Dennis Hitzeman

manager, Innisfree Farm

This conversation is closed.

This kid is amazing but rare. Why are we having such a hard time fostering this kind of creativity in kids when the tech is there?

There are all kinds of opportunities for kids--and adults--to transition from just consumers to consumers and producers, yet it happens so infrequently. What kinds of methods do you think we could use to foster this kind of curiosity and motivation to create a society of producers starting at a young age?

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    Nov 16 2011: As a middle school teacher, while I endorse technology as a teaching tool, I do not believe that technology alone allows students the opportunities to be creative. They also need play time, drama, art, etc. The idea that technology is the key to creativity seems to be shortsighted in my opinion.

    The best assignment that I do all year is when I teach my students about career and workplace documents. It sounds boring, but I have developed a lesson in which they have to create/invent an item and create a warranty, invoice, advertisements, etc. for the item. The students rise to the occassion each year and tell me how much they feel liberated to create and have fun at the same time. They also leave me with a deeper understanding of business and documents and semantics. The only technology I use is that I allow them to create a culminating videotaped commercial or radio commercial. Other than that, everything is done by hand.

    I'm not saying that we need to reduce technology in the classroom, but I believe that students need to use all of their intelligences (kinesthetic, audio, visual, spatial, linguistic, etc.). Technology alone does not allow for students to think and play like drawing, acting, etc. To become producers, they must first discover their talents and wherein their intelligences lie. Technology is only an assistant to their creativity, not the inspiration for their creativity.
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      Nov 16 2011: That sounds like an awesome idea. I took a technical writing class once that did something similar, and it was interesting to see how we all meshed into solving the problems of the assignment.

      I agree that the tech is not the end all, but it does help facilitate opportunities in ways that may not have previously existed. What frustrates me, I guess, as someone trying to help foster creativity in various ways is how infrequently I succeed. Perhaps, I'm not doing it right, which is why I'm asking the questions.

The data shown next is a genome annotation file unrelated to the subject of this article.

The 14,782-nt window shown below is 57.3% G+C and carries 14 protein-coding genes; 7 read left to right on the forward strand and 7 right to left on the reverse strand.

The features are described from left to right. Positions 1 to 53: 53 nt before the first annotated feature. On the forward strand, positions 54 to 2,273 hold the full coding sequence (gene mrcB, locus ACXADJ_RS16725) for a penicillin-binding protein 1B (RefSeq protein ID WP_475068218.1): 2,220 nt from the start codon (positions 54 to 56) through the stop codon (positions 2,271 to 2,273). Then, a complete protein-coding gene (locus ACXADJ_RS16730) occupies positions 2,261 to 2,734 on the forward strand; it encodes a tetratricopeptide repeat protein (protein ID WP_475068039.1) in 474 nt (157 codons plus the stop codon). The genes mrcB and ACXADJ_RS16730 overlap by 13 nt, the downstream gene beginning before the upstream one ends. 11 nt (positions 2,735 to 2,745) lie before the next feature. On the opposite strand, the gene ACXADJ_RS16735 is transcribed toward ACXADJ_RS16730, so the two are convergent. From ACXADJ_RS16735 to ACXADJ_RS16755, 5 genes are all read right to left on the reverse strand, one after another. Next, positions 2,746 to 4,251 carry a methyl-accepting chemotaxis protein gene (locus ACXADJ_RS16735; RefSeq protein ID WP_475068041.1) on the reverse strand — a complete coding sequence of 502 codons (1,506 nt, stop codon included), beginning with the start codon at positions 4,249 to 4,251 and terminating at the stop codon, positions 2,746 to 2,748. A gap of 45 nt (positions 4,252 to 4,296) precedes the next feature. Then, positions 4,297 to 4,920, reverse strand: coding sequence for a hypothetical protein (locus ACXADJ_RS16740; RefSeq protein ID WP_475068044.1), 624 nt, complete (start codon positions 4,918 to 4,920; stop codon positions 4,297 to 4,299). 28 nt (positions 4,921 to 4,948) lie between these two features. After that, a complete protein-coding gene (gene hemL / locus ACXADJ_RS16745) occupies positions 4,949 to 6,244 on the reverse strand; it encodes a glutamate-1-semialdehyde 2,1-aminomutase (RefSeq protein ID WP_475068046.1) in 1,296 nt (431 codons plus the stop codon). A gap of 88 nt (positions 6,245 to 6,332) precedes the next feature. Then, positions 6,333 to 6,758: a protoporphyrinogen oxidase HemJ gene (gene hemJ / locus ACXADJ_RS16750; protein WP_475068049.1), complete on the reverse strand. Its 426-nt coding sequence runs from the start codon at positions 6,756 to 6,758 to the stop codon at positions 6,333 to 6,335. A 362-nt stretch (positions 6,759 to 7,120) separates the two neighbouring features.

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        Nov 16 2011: Dennis,

        Okay. I understand your frustration better now. Yes. I have the same problem. How do we get students to become more creative? That is tough. I find that many of my students come from backgrounds in which their parents thinking is only of a concrete/surface level and they, in turn, do not want to go beyond in their thinking either. Is it right for me to push them to become more creative when their home environment is suspect of creative thought/ideas? As a teacher, I try to show the students how they can think/be, but I do not force anything on them and ultimately leave it up to their individual determination.

        Don't misunderstand me, I try my best to get them to think and go beyond, but some students (at least at the 8th grade level) do not want to do that no matter how many cartwheels I do. I try to at least give them options and see another way. That is all we can do. Creativity needs to be addressed more nationally. We need to realize that while the sciences are very important, they ofetn overshadow the arts in the United States and we are discounting those students that are creative in non-scientific/technology ways of thinking.

        I agree with you Dennis, but where do we go from here? I share your frustration...
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          Nov 17 2011: Ask the children what they think.

          They know what's best.

          Science and art are hand in hand conceptually. An idea, an experiment, an observation, and a conclusion. Wash, rinse, repeat; until you have a furthered understanding of what you're doing. Try again... Keep going... I know, not a middle schooler mentality...

          I got to learn the old techniques with old technologies from mentors. Handmade drafts in engineering with a pencil and ruler. Black and white design using guash. Recording sound to tape and bouncing tracks after mixing. I prefer the original star wars for the model making, costuming, and puppetry. The newer full blown CGI versions are just patterned movements of a crowd with different colors in other spots.

          P.S.
          I would love to see an entire school day organized around multiple intelligence. One period per type, eight in a day, this might be a well rounded approach?
    • Nov 16 2011: Greg, saying that app development is not creativity like writing is the same as saying that painting is not creativity like singing.

      Being a tool does not mean it cannot develop your creativity. In business world, drawing is just a tool for selling, and I can swear at you that great designers are highly creative people.